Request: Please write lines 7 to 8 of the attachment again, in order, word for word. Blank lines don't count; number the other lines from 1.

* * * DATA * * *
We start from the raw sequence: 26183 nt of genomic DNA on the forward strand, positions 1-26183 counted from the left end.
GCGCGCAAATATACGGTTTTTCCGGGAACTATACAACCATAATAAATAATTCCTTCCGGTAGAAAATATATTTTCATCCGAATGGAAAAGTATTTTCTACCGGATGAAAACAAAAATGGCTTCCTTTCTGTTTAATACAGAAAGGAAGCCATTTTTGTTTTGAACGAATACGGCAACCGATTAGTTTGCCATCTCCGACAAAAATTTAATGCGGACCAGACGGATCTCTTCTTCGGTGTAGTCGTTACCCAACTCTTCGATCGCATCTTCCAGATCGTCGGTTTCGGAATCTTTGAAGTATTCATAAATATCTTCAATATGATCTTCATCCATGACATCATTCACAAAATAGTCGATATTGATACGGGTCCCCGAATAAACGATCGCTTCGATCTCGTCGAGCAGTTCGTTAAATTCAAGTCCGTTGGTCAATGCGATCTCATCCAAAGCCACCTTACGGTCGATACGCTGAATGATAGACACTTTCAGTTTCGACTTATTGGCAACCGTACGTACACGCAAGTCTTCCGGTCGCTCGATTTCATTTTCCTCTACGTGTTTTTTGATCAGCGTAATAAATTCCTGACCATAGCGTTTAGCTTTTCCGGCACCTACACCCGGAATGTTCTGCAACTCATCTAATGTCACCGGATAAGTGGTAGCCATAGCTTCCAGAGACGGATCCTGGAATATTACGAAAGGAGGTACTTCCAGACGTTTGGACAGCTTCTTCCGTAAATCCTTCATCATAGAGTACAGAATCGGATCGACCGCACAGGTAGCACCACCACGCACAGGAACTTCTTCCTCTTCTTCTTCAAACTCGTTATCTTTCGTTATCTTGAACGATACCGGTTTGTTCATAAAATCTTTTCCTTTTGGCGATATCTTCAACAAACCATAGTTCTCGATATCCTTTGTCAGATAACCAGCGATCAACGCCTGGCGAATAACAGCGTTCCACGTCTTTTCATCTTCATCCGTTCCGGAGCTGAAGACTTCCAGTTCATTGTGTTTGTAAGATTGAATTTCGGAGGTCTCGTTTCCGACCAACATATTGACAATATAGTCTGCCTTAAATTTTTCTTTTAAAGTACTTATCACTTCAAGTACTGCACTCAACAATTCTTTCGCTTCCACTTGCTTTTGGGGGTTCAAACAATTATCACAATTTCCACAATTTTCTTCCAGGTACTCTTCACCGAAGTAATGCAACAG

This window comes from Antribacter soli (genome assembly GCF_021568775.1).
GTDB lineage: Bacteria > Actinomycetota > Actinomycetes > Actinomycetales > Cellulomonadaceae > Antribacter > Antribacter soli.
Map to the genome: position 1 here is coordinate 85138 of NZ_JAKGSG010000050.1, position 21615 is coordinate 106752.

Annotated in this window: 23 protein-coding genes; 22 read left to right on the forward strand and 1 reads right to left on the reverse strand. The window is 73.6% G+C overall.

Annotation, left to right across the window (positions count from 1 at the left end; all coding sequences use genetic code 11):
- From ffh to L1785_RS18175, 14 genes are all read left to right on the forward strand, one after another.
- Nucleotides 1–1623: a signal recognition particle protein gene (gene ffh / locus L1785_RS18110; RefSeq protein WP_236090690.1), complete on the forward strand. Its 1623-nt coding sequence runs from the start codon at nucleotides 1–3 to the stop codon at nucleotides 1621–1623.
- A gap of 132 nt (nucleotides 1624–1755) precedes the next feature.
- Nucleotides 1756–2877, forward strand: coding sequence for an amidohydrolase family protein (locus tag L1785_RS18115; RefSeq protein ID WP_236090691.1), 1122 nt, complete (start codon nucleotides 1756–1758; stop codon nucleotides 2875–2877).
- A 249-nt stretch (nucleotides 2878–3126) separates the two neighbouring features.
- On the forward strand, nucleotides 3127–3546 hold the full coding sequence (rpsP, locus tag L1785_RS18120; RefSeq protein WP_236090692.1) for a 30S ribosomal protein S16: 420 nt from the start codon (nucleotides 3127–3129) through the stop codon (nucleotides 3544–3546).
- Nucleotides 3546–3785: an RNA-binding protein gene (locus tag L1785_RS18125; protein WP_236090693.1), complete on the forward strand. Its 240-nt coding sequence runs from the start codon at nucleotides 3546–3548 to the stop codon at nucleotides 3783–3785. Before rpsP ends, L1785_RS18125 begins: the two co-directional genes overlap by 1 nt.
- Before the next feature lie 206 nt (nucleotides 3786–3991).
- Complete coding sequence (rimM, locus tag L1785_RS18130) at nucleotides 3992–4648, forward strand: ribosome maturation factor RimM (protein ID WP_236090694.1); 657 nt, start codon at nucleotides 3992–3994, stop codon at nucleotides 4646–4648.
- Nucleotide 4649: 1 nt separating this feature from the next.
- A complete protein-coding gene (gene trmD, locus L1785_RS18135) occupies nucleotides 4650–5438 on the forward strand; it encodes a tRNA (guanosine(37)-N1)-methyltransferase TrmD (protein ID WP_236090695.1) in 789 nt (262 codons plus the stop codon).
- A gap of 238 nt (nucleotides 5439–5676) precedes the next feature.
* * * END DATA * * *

Annotation, left to right across the window (positions count from 1 at the left end; all coding sequences use genetic code 11):
- From ffh to L1785_RS18175, 14 genes are all read left to right on the forward strand, one after another.